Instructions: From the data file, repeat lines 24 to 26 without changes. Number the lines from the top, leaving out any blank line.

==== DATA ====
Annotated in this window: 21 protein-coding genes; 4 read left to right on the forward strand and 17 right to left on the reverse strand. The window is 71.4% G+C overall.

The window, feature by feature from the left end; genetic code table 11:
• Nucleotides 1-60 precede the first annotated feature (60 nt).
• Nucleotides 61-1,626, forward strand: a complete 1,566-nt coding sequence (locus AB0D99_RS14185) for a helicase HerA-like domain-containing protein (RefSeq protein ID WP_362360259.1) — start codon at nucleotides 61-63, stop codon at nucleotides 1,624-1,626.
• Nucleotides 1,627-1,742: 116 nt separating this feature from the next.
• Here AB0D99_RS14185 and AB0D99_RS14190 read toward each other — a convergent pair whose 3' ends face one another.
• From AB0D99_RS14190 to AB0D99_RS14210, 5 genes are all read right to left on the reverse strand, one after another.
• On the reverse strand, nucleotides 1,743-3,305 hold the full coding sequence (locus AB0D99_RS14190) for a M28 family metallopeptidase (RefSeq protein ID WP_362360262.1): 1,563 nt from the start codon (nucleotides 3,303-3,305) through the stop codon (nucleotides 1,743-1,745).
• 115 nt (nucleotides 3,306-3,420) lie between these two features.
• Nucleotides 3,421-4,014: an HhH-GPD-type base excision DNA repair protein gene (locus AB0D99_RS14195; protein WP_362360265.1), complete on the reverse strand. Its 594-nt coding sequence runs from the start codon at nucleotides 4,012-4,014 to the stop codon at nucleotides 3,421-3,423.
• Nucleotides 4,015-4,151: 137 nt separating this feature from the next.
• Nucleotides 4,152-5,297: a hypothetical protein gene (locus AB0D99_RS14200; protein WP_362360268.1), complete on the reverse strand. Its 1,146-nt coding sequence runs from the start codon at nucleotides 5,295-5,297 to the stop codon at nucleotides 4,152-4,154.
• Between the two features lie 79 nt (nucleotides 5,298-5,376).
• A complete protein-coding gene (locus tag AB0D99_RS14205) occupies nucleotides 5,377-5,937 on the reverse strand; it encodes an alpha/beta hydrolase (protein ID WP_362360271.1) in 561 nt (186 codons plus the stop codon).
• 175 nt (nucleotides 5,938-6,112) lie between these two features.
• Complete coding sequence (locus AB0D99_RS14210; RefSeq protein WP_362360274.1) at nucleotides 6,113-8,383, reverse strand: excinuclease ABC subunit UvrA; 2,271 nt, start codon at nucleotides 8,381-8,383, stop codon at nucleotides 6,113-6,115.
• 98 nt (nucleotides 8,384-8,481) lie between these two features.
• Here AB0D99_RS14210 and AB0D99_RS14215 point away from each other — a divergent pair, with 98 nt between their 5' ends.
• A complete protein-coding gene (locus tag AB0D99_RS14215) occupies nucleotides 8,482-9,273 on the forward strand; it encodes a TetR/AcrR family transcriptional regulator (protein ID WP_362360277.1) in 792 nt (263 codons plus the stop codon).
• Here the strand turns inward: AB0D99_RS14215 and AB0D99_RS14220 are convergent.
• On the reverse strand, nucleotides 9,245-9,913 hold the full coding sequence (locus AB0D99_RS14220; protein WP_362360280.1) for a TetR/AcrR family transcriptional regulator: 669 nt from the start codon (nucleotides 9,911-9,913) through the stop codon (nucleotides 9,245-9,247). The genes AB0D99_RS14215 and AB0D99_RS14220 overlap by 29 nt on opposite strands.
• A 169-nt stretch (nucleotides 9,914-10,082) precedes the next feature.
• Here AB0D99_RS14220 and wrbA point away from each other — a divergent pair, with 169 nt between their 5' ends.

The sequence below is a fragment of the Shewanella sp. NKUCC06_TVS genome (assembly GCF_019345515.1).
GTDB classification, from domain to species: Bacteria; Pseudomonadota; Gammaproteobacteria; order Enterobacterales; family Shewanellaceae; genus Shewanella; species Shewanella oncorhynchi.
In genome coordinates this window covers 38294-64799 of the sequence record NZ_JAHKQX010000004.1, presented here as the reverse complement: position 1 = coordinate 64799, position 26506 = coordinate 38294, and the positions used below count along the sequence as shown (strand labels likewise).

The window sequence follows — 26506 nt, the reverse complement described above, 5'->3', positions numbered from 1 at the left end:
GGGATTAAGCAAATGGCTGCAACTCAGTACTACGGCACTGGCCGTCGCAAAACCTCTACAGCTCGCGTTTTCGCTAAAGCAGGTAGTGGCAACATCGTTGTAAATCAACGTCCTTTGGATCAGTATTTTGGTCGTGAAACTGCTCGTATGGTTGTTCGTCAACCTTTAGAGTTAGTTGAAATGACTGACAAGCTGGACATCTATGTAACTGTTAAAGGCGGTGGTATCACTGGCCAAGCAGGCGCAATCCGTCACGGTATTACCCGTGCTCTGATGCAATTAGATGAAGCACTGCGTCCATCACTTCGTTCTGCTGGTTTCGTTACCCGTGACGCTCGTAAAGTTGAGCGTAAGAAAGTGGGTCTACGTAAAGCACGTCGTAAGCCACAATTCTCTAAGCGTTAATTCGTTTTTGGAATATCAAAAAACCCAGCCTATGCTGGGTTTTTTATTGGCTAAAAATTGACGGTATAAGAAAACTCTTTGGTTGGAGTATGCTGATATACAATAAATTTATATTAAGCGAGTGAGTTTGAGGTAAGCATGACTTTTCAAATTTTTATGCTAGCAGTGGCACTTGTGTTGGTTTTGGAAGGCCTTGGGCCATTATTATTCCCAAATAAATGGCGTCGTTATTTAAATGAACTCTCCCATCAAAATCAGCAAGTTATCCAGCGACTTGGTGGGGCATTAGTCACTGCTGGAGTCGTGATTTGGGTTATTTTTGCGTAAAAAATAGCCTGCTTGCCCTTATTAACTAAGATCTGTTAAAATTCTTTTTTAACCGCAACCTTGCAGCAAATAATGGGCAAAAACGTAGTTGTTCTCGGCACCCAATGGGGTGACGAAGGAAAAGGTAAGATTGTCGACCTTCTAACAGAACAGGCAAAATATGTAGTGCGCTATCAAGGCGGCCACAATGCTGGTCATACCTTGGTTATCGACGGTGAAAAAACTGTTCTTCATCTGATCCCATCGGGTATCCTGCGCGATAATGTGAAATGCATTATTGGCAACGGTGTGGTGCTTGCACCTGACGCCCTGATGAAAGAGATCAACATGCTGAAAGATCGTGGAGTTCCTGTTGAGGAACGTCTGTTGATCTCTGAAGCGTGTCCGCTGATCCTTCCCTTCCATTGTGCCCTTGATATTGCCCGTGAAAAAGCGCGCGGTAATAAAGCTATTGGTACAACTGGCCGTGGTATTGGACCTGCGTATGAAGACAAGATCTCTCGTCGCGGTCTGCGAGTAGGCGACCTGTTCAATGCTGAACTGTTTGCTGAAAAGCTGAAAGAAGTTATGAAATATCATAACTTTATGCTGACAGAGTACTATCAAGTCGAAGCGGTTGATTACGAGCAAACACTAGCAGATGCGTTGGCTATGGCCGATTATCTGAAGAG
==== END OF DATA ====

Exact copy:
The sequence below is a fragment of the Shewanella sp. NKUCC06_TVS genome (assembly GCF_019345515.1).
GTDB classification, from domain to species: Bacteria; Pseudomonadota; Gammaproteobacteria; order Enterobacterales; family Shewanellaceae; genus Shewanella; species Shewanella oncorhynchi.
In genome coordinates this window covers 38294-64799 of the sequence record NZ_JAHKQX010000004.1, presented here as the reverse complement: position 1 = coordinate 64799, position 26506 = coordinate 38294, and the positions used below count along the sequence as shown (strand labels likewise).